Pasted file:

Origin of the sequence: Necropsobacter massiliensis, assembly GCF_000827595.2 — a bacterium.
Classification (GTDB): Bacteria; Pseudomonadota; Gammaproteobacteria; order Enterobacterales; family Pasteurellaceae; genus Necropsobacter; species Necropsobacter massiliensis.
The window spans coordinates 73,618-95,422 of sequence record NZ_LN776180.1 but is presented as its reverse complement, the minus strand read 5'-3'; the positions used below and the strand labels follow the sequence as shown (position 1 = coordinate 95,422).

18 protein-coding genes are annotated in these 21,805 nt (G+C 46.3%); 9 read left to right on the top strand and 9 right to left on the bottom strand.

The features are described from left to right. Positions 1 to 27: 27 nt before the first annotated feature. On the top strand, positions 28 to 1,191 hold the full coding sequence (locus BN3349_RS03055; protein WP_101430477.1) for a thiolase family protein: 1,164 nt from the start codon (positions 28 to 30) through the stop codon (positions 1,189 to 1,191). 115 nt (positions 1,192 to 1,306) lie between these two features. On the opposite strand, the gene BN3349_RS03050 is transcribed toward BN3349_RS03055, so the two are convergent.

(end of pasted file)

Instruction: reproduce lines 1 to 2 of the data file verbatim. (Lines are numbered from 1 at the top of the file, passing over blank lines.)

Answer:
Origin of the sequence: Necropsobacter massiliensis, assembly GCF_000827595.2 — a bacterium.
Classification (GTDB): Bacteria; Pseudomonadota; Gammaproteobacteria; order Enterobacterales; family Pasteurellaceae; genus Necropsobacter; species Necropsobacter massiliensis.